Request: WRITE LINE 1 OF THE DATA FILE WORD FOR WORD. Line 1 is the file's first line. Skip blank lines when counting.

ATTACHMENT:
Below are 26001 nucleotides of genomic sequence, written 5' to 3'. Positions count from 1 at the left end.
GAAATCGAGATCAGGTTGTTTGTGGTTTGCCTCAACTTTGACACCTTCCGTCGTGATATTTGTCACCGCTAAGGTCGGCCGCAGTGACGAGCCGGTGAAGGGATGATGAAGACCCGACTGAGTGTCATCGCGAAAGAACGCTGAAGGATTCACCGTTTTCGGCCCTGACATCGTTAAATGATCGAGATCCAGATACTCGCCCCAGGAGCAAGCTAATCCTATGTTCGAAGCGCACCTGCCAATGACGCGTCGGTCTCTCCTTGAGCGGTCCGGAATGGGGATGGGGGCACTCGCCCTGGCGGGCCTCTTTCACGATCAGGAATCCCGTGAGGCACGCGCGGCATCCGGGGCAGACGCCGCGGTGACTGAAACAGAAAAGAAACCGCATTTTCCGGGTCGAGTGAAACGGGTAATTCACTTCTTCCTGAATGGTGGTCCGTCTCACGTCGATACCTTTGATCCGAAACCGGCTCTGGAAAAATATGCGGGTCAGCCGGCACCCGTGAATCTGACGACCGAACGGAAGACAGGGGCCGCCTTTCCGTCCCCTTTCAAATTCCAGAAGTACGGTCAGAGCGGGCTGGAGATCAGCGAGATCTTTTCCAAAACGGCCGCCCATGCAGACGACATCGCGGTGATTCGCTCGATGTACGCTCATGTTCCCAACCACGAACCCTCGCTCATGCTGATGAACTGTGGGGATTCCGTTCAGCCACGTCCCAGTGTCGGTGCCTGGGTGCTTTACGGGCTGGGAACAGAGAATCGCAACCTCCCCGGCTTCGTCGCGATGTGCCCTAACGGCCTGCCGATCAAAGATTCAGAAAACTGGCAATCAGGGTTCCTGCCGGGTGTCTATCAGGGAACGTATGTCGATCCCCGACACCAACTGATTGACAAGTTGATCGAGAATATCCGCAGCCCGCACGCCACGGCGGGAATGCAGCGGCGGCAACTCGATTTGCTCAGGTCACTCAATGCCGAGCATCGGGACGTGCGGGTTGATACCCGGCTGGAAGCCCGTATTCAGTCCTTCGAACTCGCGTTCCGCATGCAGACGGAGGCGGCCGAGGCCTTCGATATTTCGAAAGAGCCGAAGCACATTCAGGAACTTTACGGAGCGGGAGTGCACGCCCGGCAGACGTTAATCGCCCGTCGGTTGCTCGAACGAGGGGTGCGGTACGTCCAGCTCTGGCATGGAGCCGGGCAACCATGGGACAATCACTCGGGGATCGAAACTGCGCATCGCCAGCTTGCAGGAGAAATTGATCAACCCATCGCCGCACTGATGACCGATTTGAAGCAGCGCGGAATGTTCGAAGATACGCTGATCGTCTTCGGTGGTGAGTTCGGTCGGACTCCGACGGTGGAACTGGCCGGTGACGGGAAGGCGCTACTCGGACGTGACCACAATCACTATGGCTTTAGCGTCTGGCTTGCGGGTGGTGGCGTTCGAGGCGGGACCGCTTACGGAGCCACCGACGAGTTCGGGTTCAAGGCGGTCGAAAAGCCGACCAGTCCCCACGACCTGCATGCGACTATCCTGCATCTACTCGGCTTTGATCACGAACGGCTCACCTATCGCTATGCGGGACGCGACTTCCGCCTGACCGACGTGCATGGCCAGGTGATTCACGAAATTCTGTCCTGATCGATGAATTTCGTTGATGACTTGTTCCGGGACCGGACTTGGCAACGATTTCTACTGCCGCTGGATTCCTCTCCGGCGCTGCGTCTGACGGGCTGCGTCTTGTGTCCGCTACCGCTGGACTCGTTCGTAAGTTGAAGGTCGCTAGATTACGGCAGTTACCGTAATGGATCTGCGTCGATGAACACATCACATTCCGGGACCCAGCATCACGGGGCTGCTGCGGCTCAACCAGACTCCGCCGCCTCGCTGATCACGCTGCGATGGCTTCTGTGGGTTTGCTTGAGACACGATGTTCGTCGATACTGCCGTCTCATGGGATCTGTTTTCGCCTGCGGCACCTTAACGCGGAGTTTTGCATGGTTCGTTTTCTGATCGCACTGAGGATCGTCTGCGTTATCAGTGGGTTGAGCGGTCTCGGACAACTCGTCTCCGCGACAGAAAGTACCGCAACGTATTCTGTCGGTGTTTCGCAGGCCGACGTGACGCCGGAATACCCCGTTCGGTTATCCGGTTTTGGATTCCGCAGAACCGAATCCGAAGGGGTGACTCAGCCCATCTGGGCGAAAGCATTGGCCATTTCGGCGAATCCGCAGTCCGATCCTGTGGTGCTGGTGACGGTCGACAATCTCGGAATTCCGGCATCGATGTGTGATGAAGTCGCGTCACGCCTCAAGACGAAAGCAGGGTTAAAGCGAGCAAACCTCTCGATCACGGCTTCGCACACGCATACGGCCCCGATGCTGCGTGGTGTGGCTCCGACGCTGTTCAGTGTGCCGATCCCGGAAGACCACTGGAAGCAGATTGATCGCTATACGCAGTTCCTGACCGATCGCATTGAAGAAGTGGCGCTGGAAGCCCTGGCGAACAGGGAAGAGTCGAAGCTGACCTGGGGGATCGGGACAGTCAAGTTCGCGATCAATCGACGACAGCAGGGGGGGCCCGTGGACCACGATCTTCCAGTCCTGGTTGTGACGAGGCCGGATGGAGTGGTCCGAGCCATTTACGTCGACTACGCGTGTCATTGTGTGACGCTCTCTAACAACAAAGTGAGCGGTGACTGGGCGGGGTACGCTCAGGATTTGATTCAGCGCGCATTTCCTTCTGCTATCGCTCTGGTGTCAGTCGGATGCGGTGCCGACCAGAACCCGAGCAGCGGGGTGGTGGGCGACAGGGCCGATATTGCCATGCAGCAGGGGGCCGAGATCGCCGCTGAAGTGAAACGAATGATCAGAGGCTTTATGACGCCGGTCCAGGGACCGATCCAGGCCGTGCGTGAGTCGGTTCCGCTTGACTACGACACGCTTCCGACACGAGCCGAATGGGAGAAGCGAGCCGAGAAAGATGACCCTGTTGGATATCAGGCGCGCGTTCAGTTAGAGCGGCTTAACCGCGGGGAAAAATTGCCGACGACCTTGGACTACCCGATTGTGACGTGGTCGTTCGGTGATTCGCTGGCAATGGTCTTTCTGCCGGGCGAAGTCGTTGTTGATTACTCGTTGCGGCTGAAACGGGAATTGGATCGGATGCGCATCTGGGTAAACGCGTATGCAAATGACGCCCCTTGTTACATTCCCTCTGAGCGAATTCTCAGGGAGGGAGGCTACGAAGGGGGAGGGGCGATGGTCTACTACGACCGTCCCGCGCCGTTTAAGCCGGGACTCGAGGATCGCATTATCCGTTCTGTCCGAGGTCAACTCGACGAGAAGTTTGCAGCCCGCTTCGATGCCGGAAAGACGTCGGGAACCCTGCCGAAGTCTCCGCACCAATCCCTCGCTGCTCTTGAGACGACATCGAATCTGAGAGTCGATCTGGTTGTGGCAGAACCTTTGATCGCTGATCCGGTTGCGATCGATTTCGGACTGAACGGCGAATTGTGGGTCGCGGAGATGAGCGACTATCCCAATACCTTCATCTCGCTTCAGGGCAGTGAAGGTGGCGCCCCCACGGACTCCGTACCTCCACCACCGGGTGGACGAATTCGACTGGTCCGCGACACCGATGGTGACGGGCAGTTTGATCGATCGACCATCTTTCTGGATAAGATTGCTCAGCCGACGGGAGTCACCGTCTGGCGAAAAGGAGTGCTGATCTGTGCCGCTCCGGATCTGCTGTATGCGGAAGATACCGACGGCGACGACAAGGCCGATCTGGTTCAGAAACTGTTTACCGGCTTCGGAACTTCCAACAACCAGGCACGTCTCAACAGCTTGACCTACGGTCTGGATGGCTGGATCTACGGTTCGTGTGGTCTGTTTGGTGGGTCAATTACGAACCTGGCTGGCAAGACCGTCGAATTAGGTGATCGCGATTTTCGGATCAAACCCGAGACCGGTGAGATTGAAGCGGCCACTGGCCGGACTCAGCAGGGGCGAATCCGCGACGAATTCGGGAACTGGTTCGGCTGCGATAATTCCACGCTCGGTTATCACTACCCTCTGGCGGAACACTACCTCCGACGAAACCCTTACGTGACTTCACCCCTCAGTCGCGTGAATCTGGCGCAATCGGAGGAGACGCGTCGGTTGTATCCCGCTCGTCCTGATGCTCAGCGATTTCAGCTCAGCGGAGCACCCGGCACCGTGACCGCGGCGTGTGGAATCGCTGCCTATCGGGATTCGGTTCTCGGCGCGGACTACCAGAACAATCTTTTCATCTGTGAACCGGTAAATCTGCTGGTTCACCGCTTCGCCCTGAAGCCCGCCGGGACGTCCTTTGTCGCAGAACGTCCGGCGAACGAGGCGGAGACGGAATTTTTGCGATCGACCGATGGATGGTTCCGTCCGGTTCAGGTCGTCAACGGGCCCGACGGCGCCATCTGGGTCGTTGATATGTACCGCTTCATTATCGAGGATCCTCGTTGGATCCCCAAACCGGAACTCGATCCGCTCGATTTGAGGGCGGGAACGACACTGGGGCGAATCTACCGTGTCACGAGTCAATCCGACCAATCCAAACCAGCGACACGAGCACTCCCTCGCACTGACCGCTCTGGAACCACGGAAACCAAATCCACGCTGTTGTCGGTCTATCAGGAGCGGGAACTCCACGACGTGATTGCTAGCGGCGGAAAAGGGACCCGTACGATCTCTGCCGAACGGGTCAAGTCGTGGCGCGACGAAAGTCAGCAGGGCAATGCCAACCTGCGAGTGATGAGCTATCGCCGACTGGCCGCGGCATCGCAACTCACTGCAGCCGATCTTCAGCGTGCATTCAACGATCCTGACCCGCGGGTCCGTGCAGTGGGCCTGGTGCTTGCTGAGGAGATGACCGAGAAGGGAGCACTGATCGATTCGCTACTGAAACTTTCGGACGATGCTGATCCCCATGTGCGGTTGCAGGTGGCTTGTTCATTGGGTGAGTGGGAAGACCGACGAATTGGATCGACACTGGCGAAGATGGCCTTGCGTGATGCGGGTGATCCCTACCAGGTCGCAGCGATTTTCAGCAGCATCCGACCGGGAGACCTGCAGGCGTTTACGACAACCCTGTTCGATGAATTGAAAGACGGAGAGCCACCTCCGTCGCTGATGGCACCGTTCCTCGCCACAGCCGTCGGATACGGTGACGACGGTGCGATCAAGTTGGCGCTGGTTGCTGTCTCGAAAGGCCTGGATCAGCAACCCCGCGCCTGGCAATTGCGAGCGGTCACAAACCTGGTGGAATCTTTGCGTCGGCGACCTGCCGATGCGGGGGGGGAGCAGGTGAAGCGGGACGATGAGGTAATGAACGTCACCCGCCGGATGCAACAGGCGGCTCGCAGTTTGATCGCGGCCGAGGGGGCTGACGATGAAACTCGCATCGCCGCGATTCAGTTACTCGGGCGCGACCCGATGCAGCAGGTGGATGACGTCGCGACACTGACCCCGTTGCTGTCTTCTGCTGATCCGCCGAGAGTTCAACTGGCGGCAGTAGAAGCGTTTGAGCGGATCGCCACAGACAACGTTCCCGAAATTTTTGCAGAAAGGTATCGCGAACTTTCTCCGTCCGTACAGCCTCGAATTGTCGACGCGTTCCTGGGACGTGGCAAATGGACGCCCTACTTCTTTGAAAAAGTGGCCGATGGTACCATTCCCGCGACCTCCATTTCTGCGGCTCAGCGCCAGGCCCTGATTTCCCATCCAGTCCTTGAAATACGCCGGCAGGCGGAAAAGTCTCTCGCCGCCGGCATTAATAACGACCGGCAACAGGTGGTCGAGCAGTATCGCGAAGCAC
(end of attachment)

Below are 26001 nucleotides of genomic sequence, written 5' to 3'. Positions count from 1 at the left end.